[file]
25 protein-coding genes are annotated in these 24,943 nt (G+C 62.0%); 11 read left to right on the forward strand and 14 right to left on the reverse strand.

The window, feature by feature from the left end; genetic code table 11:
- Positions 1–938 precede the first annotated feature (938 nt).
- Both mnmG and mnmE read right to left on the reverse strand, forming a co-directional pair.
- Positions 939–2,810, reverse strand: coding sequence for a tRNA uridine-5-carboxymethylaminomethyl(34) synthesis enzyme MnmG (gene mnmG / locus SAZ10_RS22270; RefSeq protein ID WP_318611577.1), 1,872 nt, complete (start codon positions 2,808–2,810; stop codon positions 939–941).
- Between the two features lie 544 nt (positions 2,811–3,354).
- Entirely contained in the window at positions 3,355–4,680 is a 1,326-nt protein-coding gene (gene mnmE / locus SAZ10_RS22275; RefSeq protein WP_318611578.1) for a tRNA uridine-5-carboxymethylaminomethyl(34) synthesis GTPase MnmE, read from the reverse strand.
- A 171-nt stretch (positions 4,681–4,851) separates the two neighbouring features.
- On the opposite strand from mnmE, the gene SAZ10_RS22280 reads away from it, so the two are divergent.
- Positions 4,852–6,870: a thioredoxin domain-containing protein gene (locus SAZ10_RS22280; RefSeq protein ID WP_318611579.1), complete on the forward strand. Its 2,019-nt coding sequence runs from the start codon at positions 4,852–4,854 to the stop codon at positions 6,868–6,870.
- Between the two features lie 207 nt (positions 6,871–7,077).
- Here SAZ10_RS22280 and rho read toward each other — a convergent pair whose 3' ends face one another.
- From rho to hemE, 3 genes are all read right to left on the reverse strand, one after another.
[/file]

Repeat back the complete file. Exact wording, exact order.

25 protein-coding genes are annotated in these 24,943 nt (G+C 62.0%); 11 read left to right on the forward strand and 14 right to left on the reverse strand.

The window, feature by feature from the left end; genetic code table 11:
- Positions 1–938 precede the first annotated feature (938 nt).
- Both mnmG and mnmE read right to left on the reverse strand, forming a co-directional pair.
- Positions 939–2,810, reverse strand: coding sequence for a tRNA uridine-5-carboxymethylaminomethyl(34) synthesis enzyme MnmG (gene mnmG / locus SAZ10_RS22270; RefSeq protein ID WP_318611577.1), 1,872 nt, complete (start codon positions 2,808–2,810; stop codon positions 939–941).
- Between the two features lie 544 nt (positions 2,811–3,354).
- Entirely contained in the window at positions 3,355–4,680 is a 1,326-nt protein-coding gene (gene mnmE / locus SAZ10_RS22275; RefSeq protein WP_318611578.1) for a tRNA uridine-5-carboxymethylaminomethyl(34) synthesis GTPase MnmE, read from the reverse strand.
- A 171-nt stretch (positions 4,681–4,851) separates the two neighbouring features.
- On the opposite strand from mnmE, the gene SAZ10_RS22280 reads away from it, so the two are divergent.
- Positions 4,852–6,870: a thioredoxin domain-containing protein gene (locus SAZ10_RS22280; RefSeq protein ID WP_318611579.1), complete on the forward strand. Its 2,019-nt coding sequence runs from the start codon at positions 4,852–4,854 to the stop codon at positions 6,868–6,870.
- Between the two features lie 207 nt (positions 6,871–7,077).
- Here SAZ10_RS22280 and rho read toward each other — a convergent pair whose 3' ends face one another.
- From rho to hemE, 3 genes are all read right to left on the reverse strand, one after another.